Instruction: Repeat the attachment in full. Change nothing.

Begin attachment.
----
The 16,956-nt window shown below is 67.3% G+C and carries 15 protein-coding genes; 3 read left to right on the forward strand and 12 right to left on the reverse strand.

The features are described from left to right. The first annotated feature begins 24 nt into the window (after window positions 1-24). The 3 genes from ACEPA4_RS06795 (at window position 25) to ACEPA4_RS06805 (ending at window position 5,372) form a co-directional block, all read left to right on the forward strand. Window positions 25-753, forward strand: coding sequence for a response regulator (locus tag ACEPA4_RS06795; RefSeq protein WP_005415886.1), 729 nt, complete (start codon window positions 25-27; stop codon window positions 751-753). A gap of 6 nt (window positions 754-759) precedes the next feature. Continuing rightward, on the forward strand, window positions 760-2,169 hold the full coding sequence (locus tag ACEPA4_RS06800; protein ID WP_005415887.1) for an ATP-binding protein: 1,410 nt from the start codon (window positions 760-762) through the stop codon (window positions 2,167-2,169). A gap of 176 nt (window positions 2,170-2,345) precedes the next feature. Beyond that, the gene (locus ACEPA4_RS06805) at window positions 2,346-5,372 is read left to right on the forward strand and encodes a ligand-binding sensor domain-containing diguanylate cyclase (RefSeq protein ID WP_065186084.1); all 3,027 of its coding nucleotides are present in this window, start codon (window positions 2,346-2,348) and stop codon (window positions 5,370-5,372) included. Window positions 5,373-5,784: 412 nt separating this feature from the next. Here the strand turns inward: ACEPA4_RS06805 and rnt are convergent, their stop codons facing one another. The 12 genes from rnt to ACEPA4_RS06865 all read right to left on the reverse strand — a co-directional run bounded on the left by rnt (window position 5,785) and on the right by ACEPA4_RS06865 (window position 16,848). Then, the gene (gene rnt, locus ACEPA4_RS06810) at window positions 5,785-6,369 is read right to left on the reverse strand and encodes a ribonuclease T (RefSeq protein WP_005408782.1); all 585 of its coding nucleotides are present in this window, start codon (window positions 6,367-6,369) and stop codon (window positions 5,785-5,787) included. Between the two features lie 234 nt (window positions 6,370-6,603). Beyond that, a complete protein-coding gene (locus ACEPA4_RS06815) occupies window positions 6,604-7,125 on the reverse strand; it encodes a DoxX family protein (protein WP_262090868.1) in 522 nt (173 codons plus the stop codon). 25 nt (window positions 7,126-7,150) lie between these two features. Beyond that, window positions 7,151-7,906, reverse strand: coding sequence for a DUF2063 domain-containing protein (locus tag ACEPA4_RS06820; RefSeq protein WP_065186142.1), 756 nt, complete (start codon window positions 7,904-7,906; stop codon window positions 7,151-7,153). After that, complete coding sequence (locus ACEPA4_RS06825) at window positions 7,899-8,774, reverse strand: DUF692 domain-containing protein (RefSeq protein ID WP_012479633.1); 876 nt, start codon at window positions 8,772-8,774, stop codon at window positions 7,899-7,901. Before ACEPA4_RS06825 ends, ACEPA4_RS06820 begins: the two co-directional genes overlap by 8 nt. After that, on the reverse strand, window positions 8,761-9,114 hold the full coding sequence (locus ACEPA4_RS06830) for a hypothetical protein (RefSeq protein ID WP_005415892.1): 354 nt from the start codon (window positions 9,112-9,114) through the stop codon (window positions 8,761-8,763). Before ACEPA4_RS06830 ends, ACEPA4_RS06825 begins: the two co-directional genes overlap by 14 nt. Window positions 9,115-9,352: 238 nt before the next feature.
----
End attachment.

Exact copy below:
The 16,956-nt window shown below is 67.3% G+C and carries 15 protein-coding genes; 3 read left to right on the forward strand and 12 right to left on the reverse strand.

The features are described from left to right. The first annotated feature begins 24 nt into the window (after window positions 1-24). The 3 genes from ACEPA4_RS06795 (at window position 25) to ACEPA4_RS06805 (ending at window position 5,372) form a co-directional block, all read left to right on the forward strand. Window positions 25-753, forward strand: coding sequence for a response regulator (locus tag ACEPA4_RS06795; RefSeq protein WP_005415886.1), 729 nt, complete (start codon window positions 25-27; stop codon window positions 751-753). A gap of 6 nt (window positions 754-759) precedes the next feature. Continuing rightward, on the forward strand, window positions 760-2,169 hold the full coding sequence (locus tag ACEPA4_RS06800; protein ID WP_005415887.1) for an ATP-binding protein: 1,410 nt from the start codon (window positions 760-762) through the stop codon (window positions 2,167-2,169). A gap of 176 nt (window positions 2,170-2,345) precedes the next feature. Beyond that, the gene (locus ACEPA4_RS06805) at window positions 2,346-5,372 is read left to right on the forward strand and encodes a ligand-binding sensor domain-containing diguanylate cyclase (RefSeq protein ID WP_065186084.1); all 3,027 of its coding nucleotides are present in this window, start codon (window positions 2,346-2,348) and stop codon (window positions 5,370-5,372) included. Window positions 5,373-5,784: 412 nt separating this feature from the next. Here the strand turns inward: ACEPA4_RS06805 and rnt are convergent, their stop codons facing one another. The 12 genes from rnt to ACEPA4_RS06865 all read right to left on the reverse strand — a co-directional run bounded on the left by rnt (window position 5,785) and on the right by ACEPA4_RS06865 (window position 16,848). Then, the gene (gene rnt, locus ACEPA4_RS06810) at window positions 5,785-6,369 is read right to left on the reverse strand and encodes a ribonuclease T (RefSeq protein WP_005408782.1); all 585 of its coding nucleotides are present in this window, start codon (window positions 6,367-6,369) and stop codon (window positions 5,785-5,787) included. Between the two features lie 234 nt (window positions 6,370-6,603). Beyond that, a complete protein-coding gene (locus ACEPA4_RS06815) occupies window positions 6,604-7,125 on the reverse strand; it encodes a DoxX family protein (protein WP_262090868.1) in 522 nt (173 codons plus the stop codon). 25 nt (window positions 7,126-7,150) lie between these two features. Beyond that, window positions 7,151-7,906, reverse strand: coding sequence for a DUF2063 domain-containing protein (locus tag ACEPA4_RS06820; RefSeq protein WP_065186142.1), 756 nt, complete (start codon window positions 7,904-7,906; stop codon window positions 7,151-7,153). After that, complete coding sequence (locus ACEPA4_RS06825) at window positions 7,899-8,774, reverse strand: DUF692 domain-containing protein (RefSeq protein ID WP_012479633.1); 876 nt, start codon at window positions 8,772-8,774, stop codon at window positions 7,899-7,901. Before ACEPA4_RS06825 ends, ACEPA4_RS06820 begins: the two co-directional genes overlap by 8 nt. After that, on the reverse strand, window positions 8,761-9,114 hold the full coding sequence (locus ACEPA4_RS06830) for a hypothetical protein (RefSeq protein ID WP_005415892.1): 354 nt from the start codon (window positions 9,112-9,114) through the stop codon (window positions 8,761-8,763). Before ACEPA4_RS06830 ends, ACEPA4_RS06825 begins: the two co-directional genes overlap by 14 nt. Window positions 9,115-9,352: 238 nt before the next feature.